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Dry or Wet Incubation

post #1 of 5
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I am in 4h and for my experiment I am building an incubator. I was wondering if you use the dry method or wet method and why. Also, could you explain how you incubate? Like your humidity range and temperature range? Right now I am testing my incubator with out eggs and it stays at about 101 degrees fare height with 60% humidity. I have a lot of water in it right now though. Thank you so much for any feedback👌🏼☺️😊
Edited by LaurynRose - 5/5/16 at 8:28pm
post #2 of 5

What are you using for a thermometer to measure temp? Did you install a large fan or is this a still air incubator? The temp to incubate and where you measure temp are different for each type of incubator- still air vs. forced air.

 

I only trust medical thermometers. For the price point of $6 at Walmart you'll have an incredibly accurate device and likely already have a oral thermometer in your medicine cabinet. Use that to set temp and calibrate any device. 

 

Salt test: Unless you calibrated your hygrometer the numbers mean little excepting the fact that it tells you RH is going up or down and by how much. It is suspect to telling your actual RH.

 

Fill milk cap with salt and add drops of water until saturated then put in a sealed container with hygrometer. I like Ziploc quart bags. In at least 4 hours and 6 is better note the reading of the hygrometer. Subtract that from 75 for your calibration number. Write the number on masking tape and stick to incubator as a reminder. Ex: your reading is 87%. 75-87= -12. You'll always subtract 12 from readings for true RH.

 

I like a drier incubating. If not doing a staggered hatch I'll run 30% RH until early day 19 then up humidity to 70-75%. Keeping humidity over 70% for hatching is key to not having late hatching chicks get stuck to shell. When doing staggered hatches I run completely dry as there will be a 3 to 4 day period where I'm over 70% RH as an older setting of eggs is hatching. There is no moisture loss in the incubating eggs with RH that high so compensate by running dry which currently is about 19% RH in my incubator.

 

Reasoning for drier incubation. It's all about the moisture loss of egg. The egg needs to lose a certain percentage of weight for best hatch results. This means evaporating water from inside it. The drier you incubate the more moisture loss. You can adjust the RH in incubator if your losing too much or too little. It's not exacting and should not be fret on or fidgeted with. Nice easy adjustments based on a candling of 7 or 10 days. Say you run dry and then candle at day 10. All eggs wont be exacting to one another but you deem the air cells are too large and want to slow down the moisture loss. Bump the RH up to near 40% until day 18. If you start at 30% RH like I typically do and check day 7-10 you'll likely find they are spot on but on the off chance they are losing moisture too slowly you'd run dry for few days and check day 14 or 15 and decide if you will stay dry or go back to 30% until day 18 or 19.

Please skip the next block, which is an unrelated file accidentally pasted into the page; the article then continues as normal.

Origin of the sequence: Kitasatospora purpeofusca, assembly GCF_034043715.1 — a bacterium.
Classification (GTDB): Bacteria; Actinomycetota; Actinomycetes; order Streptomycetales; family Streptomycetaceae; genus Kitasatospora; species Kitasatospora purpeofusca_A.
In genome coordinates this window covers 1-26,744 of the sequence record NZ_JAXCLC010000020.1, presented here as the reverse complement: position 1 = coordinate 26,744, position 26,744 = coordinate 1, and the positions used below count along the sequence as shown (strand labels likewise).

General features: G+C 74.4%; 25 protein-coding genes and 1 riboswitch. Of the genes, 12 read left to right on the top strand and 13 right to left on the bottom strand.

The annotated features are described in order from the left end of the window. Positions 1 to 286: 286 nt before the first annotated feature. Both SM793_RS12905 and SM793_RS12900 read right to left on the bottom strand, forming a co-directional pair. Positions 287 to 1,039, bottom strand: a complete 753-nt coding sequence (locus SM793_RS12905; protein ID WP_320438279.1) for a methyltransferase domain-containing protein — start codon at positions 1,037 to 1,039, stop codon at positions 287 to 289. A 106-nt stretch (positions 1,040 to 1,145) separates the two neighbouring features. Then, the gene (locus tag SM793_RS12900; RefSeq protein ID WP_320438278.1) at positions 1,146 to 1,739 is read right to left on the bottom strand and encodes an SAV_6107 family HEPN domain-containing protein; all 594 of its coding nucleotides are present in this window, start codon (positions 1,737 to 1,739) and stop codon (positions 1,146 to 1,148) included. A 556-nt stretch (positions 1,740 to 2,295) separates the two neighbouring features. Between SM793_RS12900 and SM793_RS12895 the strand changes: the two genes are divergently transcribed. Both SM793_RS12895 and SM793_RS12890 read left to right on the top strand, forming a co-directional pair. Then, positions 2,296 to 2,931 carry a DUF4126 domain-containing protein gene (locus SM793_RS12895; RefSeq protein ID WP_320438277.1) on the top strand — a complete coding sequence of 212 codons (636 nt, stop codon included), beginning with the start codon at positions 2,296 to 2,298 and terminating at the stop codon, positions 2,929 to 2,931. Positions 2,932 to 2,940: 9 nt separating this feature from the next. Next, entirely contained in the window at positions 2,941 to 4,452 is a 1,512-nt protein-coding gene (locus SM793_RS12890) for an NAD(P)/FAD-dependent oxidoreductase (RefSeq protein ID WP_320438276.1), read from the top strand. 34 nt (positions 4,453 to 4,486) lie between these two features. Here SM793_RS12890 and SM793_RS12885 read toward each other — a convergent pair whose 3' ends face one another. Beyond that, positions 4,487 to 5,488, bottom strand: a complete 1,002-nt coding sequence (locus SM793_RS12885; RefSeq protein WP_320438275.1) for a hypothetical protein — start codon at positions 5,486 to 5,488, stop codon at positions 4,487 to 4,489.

Model is not to be exacting rather a visual aid to determine proper moisture loss by days:

 

Z

Everybody talks about the weather, but nobody does anything about it.

 

-Charles Dudley Warner

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Everybody talks about the weather, but nobody does anything about it.

 

-Charles Dudley Warner

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post #3 of 5

Turning the eggs is of second importance to temperature. Forgot to mention turning. If your manually turning a good idea is to mark an X and O on opposite sides of egg so you keep sane seeing you've turned all of them. Three times min turning a day is good. More is better. I've done two a day and hatches do suffer. Missing a few turns isn't critical but twice a day all days is not quite enough. Also you don't need to turn to day 18. These way points in incubating are set up to make things simple. Turn to day 18 and up humidity is simple. In reality turning is only needed to day 14. I've tested this and it's true. Upping humidity day 18 is only helpful if your hatching bantam that will start to pip soon. Up humidity before piping starts is what your really doing.

 

If you don't have an auto turner it's no worry. I did many a manual turning incubations. Trust me, it gets old. You'll get lackadaisical and hatches will start to suffer. Any turning unit will do. Little Giant auto turners are readily had at local supply stores and relatively inexpensive. Wait until summer and they may go on sale. Got mine on sale at a TSC. Manually turning when you wake up and again after work and again before bed is all well and good. Pumping with excitement with first hatches and you easily find time to turn them more than that. It fades, trust me. No idea how many times a day an auto tilts back and forth. It's a lot and at a very slow rate. First 100% hatch was when using an auto turner. Was near 90% rates then over few years they plummeted. Got the turner and wham! Easy and high hatch rates.

Everybody talks about the weather, but nobody does anything about it.

 

-Charles Dudley Warner

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Everybody talks about the weather, but nobody does anything about it.

 

-Charles Dudley Warner

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post #4 of 5

I have been hatching since 2007, in commercial foam incubators, handmade foam incubators, a wooden leahy,  handmade mini fridge incubators, and a Brinsea. I've done it in  TN on my deck, in Virginia in the house, in MD in the house. Microclimates affect the need for humidity or not. In general I have in 9 years, had better hatches when I don't bother with humidity at all.  Get your temps right, turn the eggs and go for it, is my general rule. To get temps right I use a reptile thermostat from Big Apple Herp, online.  Their Reptitherm is incredibly reliable and stable in even damp and wet environments and you can plug up to three elements into it, so you wan tweak your incubator with any heat source or sources you choose.  I like heat mats and or heat tape, over lightbulbs.  But that's just me, I hate the way they over crowd the space in a homemade incubator.  I am a clutz, the less I can bump into the better.